PENSIONERS AND PROSTATE CANCER

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Conference
2014 National Retired Members Conference
Date
3 June 2014
Decision

At a previous National Retired Members Conference, the delegates noted a resolution high-lighting the fact that prostate cancer in men is a real matter of concern as the prostate cancer has overtaken lung cancer as the single most common cancer in all men in the UK and accounts for 24% of all new cancer diagnosis. Research has shown that 1 in every 8 and 1 in 4 black men will be diagnosed with prostate cancer at some point in their lives and that certain ethnic minority groups are more prone to it.

100 cases of prostate cancer are diagnosed every day. That is 1 every 15 minutes

Conference further notes that prostate cancer mainly affects men over the age of 50 and the risk increases with age. The average age for men to be diagnosed with prostate cancer is in their retirement years between 70 and 74 years.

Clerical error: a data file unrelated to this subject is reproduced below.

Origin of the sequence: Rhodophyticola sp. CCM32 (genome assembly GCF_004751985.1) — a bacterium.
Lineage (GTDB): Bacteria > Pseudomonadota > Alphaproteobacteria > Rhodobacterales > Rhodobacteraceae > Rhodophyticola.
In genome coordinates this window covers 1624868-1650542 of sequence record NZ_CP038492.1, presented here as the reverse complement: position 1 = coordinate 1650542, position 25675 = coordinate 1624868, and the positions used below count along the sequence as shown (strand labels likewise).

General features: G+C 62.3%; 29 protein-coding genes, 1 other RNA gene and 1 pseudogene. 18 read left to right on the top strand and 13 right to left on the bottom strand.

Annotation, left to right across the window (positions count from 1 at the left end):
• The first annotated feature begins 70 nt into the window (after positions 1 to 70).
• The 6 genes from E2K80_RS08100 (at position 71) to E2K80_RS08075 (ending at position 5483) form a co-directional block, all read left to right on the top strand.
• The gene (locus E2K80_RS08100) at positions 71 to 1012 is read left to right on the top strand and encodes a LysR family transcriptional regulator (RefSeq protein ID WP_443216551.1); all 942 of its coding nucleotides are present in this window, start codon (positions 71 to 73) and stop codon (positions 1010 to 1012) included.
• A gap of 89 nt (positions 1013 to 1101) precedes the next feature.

There is a lot of myth and mis-information about the subject of prostate cancer and all pensioners will benefit from education about the symptoms and treatment available and that early diagnosis is important for successful treatment.

Men including the pensioners are reluctant to visit the doctor and many find it difficult to discuss or talk about prostate cancer.

Conference calls upon National Retired Members’ Committee to work with National Executive Council and other relevant organisations to:

1. continue to campaign vigorously for greater understanding and factual awareness of prostate cancer, its treatment and the benefits of earliest screening for pensioners;

2. disseminate and publicise the research and other information about prostate cancer in UNISON publications and to local branches.